Nortel moves towards Wi-Fi and cellular integration

Telecom infrastructure provider Nortel Networks and Mobility Network Systems have struck a deal to enable seamless roaming...

Telecom infrastructure provider Nortel Networks and Mobility Network Systems have struck a deal to enable seamless roaming between Wi-Fi and cellular networks.

The move marks one of the first agreements between a major telecom supplier and a startup company developing cross-network roaming capabilities.

Once integrated into Nortel's hardware, the Mobility Networks technology will allow Nortel's customers, including wireless carriers Sprint, Verizon and BellSouth International, to integrate Wi-Fi networks into their existing infrastructure without requiring additional hardware.

"Our solution looks like an extension to a General Packet Radio Service [GPRS] network. It connects the Wireless LAN to the same core network for billing, authentication and provisioning," said Naveen Dhar, vice-president of marketing and business at Mobility Networks.

Industry analysts claim the 12-month to 18-month timeframe for cross-network roaming is not caused by the technology but revolves around integrating a billing system into the older billing systems used by the telecoms.

"Many times you will find a new telecom service is free only because the billing is not in place yet. We solved the problem through software," Dhar said.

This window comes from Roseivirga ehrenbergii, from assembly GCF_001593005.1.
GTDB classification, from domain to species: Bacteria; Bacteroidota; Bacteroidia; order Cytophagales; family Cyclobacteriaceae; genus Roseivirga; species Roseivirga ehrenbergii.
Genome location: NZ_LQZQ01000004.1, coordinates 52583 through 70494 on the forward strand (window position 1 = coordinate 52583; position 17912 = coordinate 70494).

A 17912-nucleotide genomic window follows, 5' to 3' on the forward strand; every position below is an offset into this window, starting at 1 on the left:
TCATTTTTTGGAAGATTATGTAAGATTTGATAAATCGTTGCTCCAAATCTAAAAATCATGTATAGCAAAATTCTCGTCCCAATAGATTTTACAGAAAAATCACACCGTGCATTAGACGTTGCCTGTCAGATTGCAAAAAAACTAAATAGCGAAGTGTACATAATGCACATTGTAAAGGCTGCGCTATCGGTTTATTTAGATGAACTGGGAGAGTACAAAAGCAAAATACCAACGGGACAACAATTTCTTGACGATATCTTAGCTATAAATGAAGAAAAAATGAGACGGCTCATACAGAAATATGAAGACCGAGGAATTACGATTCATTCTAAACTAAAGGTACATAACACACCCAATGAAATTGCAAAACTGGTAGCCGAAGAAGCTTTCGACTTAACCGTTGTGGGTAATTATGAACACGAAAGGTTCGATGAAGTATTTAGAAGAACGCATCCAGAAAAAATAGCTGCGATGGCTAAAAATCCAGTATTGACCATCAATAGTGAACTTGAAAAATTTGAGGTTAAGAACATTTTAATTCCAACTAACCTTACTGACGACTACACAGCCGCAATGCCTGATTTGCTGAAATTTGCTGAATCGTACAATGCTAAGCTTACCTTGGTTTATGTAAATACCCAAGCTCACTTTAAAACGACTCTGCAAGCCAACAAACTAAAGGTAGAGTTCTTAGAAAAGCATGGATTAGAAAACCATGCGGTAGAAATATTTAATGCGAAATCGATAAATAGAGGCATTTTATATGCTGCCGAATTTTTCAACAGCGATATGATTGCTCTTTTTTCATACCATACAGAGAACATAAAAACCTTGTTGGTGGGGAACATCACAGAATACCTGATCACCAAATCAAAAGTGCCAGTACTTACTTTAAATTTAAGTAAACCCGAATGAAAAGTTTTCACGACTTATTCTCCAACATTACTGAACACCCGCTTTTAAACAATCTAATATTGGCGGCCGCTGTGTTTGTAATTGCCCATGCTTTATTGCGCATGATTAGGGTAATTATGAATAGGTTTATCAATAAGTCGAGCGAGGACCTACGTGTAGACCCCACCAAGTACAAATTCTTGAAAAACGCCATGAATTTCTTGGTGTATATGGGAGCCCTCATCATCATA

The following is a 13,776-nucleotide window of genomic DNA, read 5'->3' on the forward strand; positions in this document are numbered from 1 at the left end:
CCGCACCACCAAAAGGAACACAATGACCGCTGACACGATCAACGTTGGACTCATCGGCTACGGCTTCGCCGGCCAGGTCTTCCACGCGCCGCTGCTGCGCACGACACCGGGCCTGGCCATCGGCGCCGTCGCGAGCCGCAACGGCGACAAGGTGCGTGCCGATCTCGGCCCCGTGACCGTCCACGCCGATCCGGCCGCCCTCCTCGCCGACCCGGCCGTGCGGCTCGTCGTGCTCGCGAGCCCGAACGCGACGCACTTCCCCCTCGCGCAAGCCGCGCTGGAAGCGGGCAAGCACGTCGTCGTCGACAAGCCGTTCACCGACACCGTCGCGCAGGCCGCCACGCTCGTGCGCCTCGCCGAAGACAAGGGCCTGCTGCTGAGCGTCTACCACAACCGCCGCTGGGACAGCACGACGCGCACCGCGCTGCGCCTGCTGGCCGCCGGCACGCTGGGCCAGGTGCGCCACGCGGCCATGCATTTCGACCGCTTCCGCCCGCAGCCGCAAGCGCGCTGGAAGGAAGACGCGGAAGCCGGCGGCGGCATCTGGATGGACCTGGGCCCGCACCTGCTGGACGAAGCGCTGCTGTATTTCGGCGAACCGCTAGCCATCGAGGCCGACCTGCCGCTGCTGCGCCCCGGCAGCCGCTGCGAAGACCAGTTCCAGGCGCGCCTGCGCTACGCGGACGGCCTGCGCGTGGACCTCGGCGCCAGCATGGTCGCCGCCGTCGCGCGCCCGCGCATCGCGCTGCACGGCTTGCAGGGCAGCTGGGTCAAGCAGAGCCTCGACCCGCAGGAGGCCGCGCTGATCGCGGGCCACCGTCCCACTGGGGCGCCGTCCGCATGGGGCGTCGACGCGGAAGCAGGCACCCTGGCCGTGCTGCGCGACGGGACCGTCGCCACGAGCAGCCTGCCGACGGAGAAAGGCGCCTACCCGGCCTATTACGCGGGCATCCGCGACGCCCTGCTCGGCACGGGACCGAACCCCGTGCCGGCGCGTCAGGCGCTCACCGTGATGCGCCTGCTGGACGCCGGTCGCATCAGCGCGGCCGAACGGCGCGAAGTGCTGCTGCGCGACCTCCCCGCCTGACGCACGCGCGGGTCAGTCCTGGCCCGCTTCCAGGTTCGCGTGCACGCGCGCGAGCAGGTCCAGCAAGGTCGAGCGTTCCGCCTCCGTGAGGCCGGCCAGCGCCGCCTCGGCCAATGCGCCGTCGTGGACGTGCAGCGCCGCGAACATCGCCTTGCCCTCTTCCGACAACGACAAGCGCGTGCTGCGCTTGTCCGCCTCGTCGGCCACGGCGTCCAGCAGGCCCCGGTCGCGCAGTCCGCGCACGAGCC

Nevertheless, the system will not go live until late in 2003 mainly because the commercial applications for the technology are not yet available.

The switching technology will happen intuitively, according to Mark Morell, director of strategic marketing at Nortel. The technology from Mobility Networks will be used for Global System for Mobile communications (GSM), GPRS, and Wideband CDMA networks.

Nortel is partnering with other companies to offer the same roaming between Wi-Fi and CDMA networks.

"As you leave a hot spot and service degrades you will switch to the wide area network and still have the same single bill, same services and applications by integrating GSM, Wideband CDMA and 1X networks," said Morell.

Nortel was not ready to announce any customer trials but Morell said he expected deployments within 12 months.

While telecom providers appear to want integration with wireless LANs, there is still a debate over how WLANs and WANs will coexist and what the model will be in future.

"At present WLAN has a place in the mobile network," said Morell.

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